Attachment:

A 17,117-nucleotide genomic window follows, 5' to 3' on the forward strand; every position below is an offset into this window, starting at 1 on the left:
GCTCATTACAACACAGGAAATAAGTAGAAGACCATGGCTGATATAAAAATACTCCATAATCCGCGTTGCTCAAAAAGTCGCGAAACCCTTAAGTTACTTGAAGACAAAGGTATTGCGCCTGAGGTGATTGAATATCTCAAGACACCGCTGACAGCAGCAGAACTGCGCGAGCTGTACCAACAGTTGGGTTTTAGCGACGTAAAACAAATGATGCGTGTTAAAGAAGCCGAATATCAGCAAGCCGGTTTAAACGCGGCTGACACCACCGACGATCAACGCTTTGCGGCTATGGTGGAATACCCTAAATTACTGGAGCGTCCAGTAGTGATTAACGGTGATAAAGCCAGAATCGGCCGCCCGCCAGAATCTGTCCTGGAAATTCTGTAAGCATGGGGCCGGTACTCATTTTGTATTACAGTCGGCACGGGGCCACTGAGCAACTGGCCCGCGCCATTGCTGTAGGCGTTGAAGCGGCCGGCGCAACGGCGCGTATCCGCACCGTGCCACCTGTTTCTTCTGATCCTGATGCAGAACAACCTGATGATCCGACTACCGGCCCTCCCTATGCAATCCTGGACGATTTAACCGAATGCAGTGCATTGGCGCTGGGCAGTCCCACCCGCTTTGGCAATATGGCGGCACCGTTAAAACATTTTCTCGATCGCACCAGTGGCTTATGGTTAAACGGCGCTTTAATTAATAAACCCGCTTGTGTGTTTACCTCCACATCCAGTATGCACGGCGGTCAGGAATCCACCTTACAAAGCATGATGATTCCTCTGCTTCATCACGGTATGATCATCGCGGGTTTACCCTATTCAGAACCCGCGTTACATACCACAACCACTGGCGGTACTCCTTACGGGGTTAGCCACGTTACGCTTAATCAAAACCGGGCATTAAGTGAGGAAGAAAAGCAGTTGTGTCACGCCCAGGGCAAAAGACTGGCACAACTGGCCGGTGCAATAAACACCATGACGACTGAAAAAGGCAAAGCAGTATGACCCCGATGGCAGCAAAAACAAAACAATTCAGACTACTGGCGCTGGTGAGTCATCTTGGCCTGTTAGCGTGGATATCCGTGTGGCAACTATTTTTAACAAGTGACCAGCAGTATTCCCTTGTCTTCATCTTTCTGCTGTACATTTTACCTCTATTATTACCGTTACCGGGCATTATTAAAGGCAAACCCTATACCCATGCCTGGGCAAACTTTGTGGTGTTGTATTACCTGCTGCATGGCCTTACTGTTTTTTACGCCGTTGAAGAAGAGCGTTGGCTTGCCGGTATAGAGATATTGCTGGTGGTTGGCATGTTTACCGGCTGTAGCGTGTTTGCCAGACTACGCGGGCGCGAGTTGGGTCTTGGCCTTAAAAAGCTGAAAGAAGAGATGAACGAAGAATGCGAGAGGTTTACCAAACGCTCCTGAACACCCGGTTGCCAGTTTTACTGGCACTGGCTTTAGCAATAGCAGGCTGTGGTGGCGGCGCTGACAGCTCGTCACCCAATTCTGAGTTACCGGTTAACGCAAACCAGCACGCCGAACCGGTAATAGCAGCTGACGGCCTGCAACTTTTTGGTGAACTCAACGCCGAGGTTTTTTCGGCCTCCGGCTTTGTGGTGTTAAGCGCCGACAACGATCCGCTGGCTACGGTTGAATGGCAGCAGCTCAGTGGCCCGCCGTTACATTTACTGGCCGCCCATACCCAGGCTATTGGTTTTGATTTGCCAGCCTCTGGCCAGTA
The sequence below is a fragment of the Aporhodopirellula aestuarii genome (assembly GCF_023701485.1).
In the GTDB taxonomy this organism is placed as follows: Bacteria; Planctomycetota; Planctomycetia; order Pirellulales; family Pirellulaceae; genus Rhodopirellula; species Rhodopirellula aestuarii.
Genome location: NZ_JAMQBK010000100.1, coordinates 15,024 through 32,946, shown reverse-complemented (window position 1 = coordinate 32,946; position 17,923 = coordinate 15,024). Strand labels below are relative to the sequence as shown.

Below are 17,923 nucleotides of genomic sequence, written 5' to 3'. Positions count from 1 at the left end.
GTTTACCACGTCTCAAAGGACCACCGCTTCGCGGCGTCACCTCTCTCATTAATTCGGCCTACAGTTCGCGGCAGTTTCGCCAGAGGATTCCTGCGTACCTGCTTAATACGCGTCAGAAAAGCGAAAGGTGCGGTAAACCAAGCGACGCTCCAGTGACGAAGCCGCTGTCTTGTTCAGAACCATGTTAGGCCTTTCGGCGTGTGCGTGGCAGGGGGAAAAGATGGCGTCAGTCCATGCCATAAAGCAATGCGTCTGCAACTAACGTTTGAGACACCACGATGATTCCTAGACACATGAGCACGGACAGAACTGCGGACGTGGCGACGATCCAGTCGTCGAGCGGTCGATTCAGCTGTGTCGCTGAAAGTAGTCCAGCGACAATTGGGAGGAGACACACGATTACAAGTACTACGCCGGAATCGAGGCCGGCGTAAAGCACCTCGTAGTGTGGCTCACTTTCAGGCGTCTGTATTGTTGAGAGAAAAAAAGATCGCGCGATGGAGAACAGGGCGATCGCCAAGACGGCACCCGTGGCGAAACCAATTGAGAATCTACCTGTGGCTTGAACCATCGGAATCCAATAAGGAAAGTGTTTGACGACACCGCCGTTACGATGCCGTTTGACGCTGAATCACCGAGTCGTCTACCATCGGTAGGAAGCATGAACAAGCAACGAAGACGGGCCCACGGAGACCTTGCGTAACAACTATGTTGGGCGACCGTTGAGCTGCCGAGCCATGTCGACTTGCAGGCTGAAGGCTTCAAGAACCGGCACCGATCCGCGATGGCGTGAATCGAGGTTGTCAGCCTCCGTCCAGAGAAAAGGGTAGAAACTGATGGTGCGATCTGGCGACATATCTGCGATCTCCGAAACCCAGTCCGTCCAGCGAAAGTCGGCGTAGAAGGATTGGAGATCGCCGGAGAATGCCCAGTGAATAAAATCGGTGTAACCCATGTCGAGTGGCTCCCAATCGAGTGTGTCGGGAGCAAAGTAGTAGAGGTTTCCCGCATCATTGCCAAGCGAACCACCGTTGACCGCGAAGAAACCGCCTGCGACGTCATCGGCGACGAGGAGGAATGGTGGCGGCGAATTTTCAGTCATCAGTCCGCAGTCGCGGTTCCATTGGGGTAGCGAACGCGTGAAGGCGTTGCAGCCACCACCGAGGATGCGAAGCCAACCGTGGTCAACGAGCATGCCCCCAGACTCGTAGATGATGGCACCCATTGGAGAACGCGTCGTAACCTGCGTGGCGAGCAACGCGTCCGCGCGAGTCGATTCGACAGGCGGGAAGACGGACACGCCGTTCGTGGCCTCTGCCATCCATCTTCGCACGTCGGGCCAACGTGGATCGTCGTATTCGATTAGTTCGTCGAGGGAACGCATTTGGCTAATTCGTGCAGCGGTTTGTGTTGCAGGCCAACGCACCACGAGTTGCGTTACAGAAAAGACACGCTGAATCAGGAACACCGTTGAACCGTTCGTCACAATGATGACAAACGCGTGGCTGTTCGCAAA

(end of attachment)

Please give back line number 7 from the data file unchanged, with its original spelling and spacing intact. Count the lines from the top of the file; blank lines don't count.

GTTTACCACGTCTCAAAGGACCACCGCTTCGCGGCGTCACCTCTCTCATTAATTCGGCCTACAGTTCGCGGCAGTTTCGCCAGAGGATTCCTGCGTACCTGCTTAATACGCGTCAGAAAAGCGAAAGGTGCGGTAAACCAAGCGACGCTCCAGTGACGAAGCCGCTGTCTTGTTCAGAACCATGTTAGGCCTTTCGGCGTGTGCGTGGCAGGGGGAAAAGATGGCGTCAGTCCATGCCATAAAGCAATGCGTCTGCAACTAACGTTTGAGACACCACGATGATTCCTAGACACATGAGCACGGACAGAACTGCGGACGTGGCGACGATCCAGTCGTCGAGCGGTCGATTCAGCTGTGTCGCTGAAAGTAGTCCAGCGACAATTGGGAGGAGACACACGATTACAAGTACTACGCCGGAATCGAGGCCGGCGTAAAGCACCTCGTAGTGTGGCTCACTTTCAGGCGTCTGTATTGTTGAGAGAAAAAAAGATCGCGCGATGGAGAACAGGGCGATCGCCAAGACGGCACCCGTGGCGAAACCAATTGAGAATCTACCTGTGGCTTGAACCATCGGAATCCAATAAGGAAAGTGTTTGACGACACCGCCGTTACGATGCCGTTTGACGCTGAATCACCGAGTCGTCTACCATCGGTAGGAAGCATGAACAAGCAACGAAGACGGGCCCACGGAGACCTTGCGTAACAACTATGTTGGGCGACCGTTGAGCTGCCGAGCCATGTCGACTTGCAGGCTGAAGGCTTCAAGAACCGGCACCGATCCGCGATGGCGTGAATCGAGGTTGTCAGCCTCCGTCCAGAGAAAAGGGTAGAAACTGATGGTGCGATCTGGCGACATATCTGCGATCTCCGAAACCCAGTCCGTCCAGCGAAAGTCGGCGTAGAAGGATTGGAGATCGCCGGAGAATGCCCAGTGAATAAAATCGGTGTAACCCATGTCGAGTGGCTCCCAATCGAGTGTGTCGGGAGCAAAGTAGTAGAGGTTTCCCGCATCATTGCCAAGCGAACCACCGTTGACCGCGAAGAAACCGCCTGCGACGTCATCGGCGACGAGGAGGAATGGTGGCGGCGAATTTTCAGTCATCAGTCCGCAGTCGCGGTTCCATTGGGGTAGCGAACGCGTGAAGGCGTTGCAGCCACCACCGAGGATGCGAAGCCAACCGTGGTCAACGAGCATGCCCCCAGACTCGTAGATGATGGCACCCATTGGAGAACGCGTCGTAACCTGCGTGGCGAGCAACGCGTCCGCGCGAGTCGATTCGACAGGCGGGAAGACGGACACGCCGTTCGTGGCCTCTGCCATCCATCTTCGCACGTCGGGCCAACGTGGATCGTCGTATTCGATTAGTTCGTCGAGGGAACGCATTTGGCTAATTCGTGCAGCGGTTTGTGTTGCAGGCCAACGCACCACGAGTTGCGTTACAGAAAAGACACGCTGAATCAGGAACACCGTTGAACCGTTCGTCACAATGATGACAAACGCGTGGCTGTTCGCAAA